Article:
known to the hotel-keepers, lt is now the
lust week of Joly, and lt is safe to say that
fashionable Bummer hotels are not half lull,
and that In many Instances uot more than a
quarter of the rooms are occupied. Hotels ol
wide celebrity-hotels whose advertisements
read so attractively that it seems aa if
they must be overcrowded, are not paying
their running expenses. There is even, with
but a few guests, an absolute necessity for
keeping up the standard of the table.
WHAT IT COSTS.
Armies of servants have been engaged for
the season, and must be paid and led. Rent
must be provided for, and altogether, unless
August changes the whole aspect of affair?,
many of our best rural hotels will change
hands after this season. During the war and
for the Ave years following the hotel-keepers
revelled in money. Everybody went to the
most expensive resorts, and paid the moat ex?
travagant prices with only a feeble murmur.
The hotel-keepers, like Jesurun of old, waxed
lat and kicked. They saw the public seized
by a maola, anti they look advantage ot it.
When their rooms were full, and often when
they were not, they put up cots In the parlors,
and crowded their guests as in barracks,
charging for this uncomfortable and Insuffi?
cient accommodation the same rates they
nominally asked lor separate rooms. Four to
six dollars a day were paid for sleeping on a
cot and lor a chance to fee the wailers at th?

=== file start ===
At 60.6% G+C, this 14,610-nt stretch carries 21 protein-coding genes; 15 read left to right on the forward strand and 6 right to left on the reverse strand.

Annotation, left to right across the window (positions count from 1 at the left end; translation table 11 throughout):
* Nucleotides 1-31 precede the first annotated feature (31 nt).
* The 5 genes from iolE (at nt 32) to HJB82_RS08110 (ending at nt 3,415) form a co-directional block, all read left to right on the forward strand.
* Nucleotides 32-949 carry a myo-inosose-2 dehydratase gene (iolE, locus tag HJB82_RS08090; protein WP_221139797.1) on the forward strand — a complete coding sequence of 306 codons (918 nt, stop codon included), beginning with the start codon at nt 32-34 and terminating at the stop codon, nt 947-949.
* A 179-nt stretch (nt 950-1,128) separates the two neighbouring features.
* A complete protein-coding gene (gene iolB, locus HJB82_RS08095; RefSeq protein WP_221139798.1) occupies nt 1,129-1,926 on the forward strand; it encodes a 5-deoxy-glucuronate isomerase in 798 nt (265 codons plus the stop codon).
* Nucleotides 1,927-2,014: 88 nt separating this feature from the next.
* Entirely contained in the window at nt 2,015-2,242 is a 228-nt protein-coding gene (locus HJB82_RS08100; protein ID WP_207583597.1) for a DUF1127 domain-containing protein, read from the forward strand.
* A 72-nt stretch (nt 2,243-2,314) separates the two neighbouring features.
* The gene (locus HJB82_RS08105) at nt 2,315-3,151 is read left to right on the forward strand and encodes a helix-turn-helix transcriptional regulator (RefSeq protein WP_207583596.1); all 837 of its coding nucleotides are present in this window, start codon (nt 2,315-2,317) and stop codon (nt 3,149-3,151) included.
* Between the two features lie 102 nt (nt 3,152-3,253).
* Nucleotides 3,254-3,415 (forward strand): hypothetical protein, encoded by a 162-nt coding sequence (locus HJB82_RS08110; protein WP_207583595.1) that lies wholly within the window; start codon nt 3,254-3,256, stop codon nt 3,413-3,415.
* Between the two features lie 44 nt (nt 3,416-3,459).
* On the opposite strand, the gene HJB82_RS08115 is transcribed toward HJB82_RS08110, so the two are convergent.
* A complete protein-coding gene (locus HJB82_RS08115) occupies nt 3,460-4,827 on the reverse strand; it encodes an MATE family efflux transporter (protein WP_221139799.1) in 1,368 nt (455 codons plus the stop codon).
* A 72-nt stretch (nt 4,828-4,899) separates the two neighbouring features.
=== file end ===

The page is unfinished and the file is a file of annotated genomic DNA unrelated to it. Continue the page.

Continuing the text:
dialog-table; and on the public-the most
egregious and gregarious of the asinine kind
struggled for a chance to add its contributions
lo the Pactolian stream flowing Into the capa?
cious pockets of the all-absorblog Bonifaces.
Ol'course, the everybody was specially at?
tracted lo the houses which were known to
be the most over-crowded.
Landlords strutted and hotel clerks ruled
travellers with a rod ot iron. It was proposed
still further to Increase the rates of board.
Seven dollars a day were talked of ss a rea?
sonable figure In the early future of the first
class hotels. The masters were triumphant,
the paying slaves (the public) were humble,
silent and crushed. Suddenly the "corner" in
hotels broke. The first symptom of weakness
showed itself early last season. The papers
were filled with the complaints ot grumbling
"constant readers." European trips became
more popular than ever, and the patronage of
our summer hotels fell off. There were several
bad failures, and among them those of three
of the most prominent hotel men in the coun?
try. The Idea of Increasing the price of I
board was then at once abandoned, and a de- [
crease was decreed, being an average, how?
ever, of only fitly cents a day. The seven
dollar chimera vanished, and opulent land?
lords sighed for the golden days which had
passed away. The present season was entered
upon with fear and trembling, especially as
the number of hotels had greatly Increased ot
late, and several new and very attractive re?
ports had been just opened. But repentance
came loo late, ff the b. oae which laid the
golden eggs was not killed, ehe certainly was
seriously wounded and had become exceed?
ingly Bby and Um id. ' The primary cause of all
tills trouble lay in tue men rates pr board.
The secondary In the incivility ot landlords,
or rallier their subordinates, wi th whom the
travelling public hid been brought into con?